[ad_1] The first Saturday Night Live episode since the end of the months-long writers’ strike started with a somber message from the series alum Pete Davidson. He began his cold open by referencing “the horrible images and stories from Israel and Gaza,” then quickly addressed the elephant in Studio 8H: “I know what you’re thinking—who better to comment on it than Pete Davidson?” But however preposterous that premise might sound, Davidson’s cold open and his later monologue made the case for what entertainers—and comedians, especially—can offer audiences in moments of crisis. The 29-year-old comic reminded viewers that his own life had been shaped by a violent attack: When he was 7, Davidson lost his father, a firefighter who died on 9/11. “I saw so many terrible pictures this week of children suffering—Israeli children and Palestinian children—and it took me back to a really horrible, horrible place,” he said. He recalled his mother trying anything she could to lift his spirits after his father died, including buying him what she thought was a Disney movie but …

A Poem by Donald Hall: ‘Distressed Haiku’

A Poem by Donald Hall: ‘Distressed Haiku’

[ad_1] Miki Lowe Published in The Atlantic in 2000 By Donald Hall Illustrations by Miki Lowe September 20, 2023, 9 AM ET Donald Hall wasn’t supposed to outlive Jane Kenyon, his wife and fellow poet. He was 19 years her senior, and in 1989, he was diagnosed with colon cancer that subsequently metastasized to his liver. Doctors told him he had a one in three chance of living more than five years. But Hall lived for roughly three more decades; Kenyon died of leukemia in 1995, when she was 47. Hall may once have thought his own cancer diagnosis was the major turning point of his life, but it was Kenyon’s death that divided his story between a before and an after. In the after, much of Hall’s work was about grief, or Kenyon herself, including the collections Without and The Painted Bed, and his memoir of a marriage, The Best Day the Worst Day: Life With Jane Kenyon. In a December 1997 interview, he said that in the months after his wife’s death, he’d …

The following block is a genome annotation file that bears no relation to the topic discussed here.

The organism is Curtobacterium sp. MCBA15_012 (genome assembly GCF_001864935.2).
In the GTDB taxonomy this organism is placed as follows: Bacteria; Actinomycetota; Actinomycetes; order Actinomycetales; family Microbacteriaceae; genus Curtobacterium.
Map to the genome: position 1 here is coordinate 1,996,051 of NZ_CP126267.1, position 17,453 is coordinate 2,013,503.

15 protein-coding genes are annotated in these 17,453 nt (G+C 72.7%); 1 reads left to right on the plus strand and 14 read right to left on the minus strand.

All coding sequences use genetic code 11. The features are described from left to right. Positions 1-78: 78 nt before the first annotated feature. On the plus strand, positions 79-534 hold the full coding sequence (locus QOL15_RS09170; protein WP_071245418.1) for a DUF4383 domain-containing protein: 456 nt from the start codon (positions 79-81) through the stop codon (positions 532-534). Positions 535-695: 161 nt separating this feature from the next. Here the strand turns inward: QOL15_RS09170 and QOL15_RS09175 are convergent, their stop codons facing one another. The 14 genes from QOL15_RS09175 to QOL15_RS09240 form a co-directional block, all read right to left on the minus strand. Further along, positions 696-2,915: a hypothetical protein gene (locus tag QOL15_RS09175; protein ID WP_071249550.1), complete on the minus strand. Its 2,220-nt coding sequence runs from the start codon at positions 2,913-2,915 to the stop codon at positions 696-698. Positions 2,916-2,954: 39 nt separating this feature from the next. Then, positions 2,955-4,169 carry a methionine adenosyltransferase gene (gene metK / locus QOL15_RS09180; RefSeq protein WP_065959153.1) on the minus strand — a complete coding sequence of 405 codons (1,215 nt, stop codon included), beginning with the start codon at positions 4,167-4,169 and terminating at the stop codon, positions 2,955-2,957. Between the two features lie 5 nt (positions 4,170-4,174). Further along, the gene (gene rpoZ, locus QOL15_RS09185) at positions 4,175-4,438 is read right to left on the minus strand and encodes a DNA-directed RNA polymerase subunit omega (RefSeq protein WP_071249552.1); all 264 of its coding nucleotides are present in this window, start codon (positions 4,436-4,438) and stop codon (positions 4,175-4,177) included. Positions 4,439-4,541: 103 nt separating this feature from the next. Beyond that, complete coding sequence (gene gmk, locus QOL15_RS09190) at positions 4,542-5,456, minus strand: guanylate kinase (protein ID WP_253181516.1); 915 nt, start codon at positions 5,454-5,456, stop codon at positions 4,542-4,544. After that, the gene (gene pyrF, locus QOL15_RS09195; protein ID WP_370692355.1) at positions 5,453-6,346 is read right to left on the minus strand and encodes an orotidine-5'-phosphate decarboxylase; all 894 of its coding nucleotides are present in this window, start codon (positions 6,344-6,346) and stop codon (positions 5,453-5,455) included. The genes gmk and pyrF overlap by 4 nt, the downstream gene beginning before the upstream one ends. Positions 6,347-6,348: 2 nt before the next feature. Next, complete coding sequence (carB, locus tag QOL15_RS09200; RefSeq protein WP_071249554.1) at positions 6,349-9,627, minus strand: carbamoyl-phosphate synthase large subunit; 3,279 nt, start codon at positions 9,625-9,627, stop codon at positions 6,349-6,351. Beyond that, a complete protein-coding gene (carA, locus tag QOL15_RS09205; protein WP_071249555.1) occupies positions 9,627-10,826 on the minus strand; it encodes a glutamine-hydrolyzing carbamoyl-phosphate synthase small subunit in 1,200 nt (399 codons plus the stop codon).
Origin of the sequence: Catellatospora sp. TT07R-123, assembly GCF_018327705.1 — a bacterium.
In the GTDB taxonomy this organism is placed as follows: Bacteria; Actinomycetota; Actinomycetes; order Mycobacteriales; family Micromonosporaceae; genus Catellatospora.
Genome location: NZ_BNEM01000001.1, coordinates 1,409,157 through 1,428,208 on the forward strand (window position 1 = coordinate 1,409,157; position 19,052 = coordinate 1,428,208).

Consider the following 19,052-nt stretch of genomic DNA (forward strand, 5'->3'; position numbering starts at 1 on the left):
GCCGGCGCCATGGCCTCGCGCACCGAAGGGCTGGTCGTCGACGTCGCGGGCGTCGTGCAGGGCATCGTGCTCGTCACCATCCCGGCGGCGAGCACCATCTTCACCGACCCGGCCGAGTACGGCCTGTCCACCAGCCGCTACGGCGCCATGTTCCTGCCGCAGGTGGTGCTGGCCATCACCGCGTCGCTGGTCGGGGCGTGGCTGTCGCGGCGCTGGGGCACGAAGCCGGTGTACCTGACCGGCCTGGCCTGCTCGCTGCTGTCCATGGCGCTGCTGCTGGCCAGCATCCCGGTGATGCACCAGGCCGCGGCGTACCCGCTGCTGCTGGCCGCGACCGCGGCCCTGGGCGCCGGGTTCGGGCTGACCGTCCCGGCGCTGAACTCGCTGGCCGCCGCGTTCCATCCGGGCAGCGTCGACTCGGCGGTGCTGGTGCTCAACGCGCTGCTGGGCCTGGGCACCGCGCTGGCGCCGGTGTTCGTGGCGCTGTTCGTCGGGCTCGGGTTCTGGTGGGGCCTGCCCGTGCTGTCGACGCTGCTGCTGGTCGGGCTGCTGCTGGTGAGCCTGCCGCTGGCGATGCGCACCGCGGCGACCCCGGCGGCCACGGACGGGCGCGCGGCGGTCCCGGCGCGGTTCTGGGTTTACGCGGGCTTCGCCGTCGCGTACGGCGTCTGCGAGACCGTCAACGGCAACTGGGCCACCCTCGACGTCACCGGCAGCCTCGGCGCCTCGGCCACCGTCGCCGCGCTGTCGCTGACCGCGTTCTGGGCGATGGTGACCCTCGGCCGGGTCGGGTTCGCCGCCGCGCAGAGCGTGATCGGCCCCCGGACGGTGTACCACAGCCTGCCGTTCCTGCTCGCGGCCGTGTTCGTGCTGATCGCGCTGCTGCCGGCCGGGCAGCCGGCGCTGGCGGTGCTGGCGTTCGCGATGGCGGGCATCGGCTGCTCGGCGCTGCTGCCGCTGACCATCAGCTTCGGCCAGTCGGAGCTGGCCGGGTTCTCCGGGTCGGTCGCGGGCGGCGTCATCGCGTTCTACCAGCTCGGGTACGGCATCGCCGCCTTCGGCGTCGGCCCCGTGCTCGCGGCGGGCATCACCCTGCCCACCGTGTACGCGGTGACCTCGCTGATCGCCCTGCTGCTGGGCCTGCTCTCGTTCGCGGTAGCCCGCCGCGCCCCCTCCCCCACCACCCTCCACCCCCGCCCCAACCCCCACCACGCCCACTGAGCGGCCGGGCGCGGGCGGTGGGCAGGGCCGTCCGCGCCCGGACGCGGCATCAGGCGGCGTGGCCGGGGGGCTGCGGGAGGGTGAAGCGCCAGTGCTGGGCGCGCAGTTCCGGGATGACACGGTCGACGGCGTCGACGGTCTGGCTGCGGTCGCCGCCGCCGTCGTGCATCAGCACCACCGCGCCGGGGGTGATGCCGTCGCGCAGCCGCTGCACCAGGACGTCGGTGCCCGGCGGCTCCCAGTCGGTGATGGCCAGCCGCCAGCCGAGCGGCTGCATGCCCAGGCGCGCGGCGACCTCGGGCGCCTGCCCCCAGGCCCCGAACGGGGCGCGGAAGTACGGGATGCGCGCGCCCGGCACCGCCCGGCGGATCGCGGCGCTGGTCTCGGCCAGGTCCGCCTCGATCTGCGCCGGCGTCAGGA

The Brain of a Man Who Is Always Thinking About Ancient Rome

The Brain of a Man Who Is Always Thinking About Ancient Rome

[ad_1] Do you find yourself constantly closing your eyes and seeing marble? Do thoughts of Caesar and chariot races and a nascent republic punctuate your daily goings? All roads lead to Rome—and apparently so do all male thoughts. Across social media, women have been encouraged to ask the men in their life how often they think about the Roman empire and to record the answer. To their surprise (recounted in videos posted all over TikTok, Instagram, and more), many men purport to think about the Roman empire quite a bit. One reveals that his iPhone background is Jacques-Louis David’s Oath of the Horatii, a painting depicting a Roman legend. “Men Are Thinking About the Roman Empire All the Time” has quickly become a meme of its own. Even those who don’t cop to this behavior still sometimes do it. “Probably not a lot, why?” one confused man replies when asked, before admitting thathe thinks about the Romans three or four times a month. “The Roman empire was a very big part of history,” he says …

Can PEN Preserve Intellectual Freedom?

Can PEN Preserve Intellectual Freedom?

[ad_1] In June 1953, at the height of the McCarthy era, while congressional investigators and private groups were hunting down “subversive” or merely “objectionable” books and authors in the name of national security, the American Library Association and the Association Book Publishers Council issued a manifesto called “The Freedom to Read.” The document defended free expression and denounced censorship and conformity in language whose clarity and force are startling today. It argued for “the widest diversity of views and expressions” and against purging work based on “the personal history or political affiliations of the author.” It urged publishers and librarians to resist government and private suppression, and to “give full meaning to the freedom to read by providing books that enrich the quality and diversity of thought.” The manifesto took on not just official censorship, but the broader atmosphere of coercion and groupthink. It concluded: “We do not state these propositions in the comfortable belief that what people read is unimportant. We believe rather that what people read is deeply important; that ideas can be …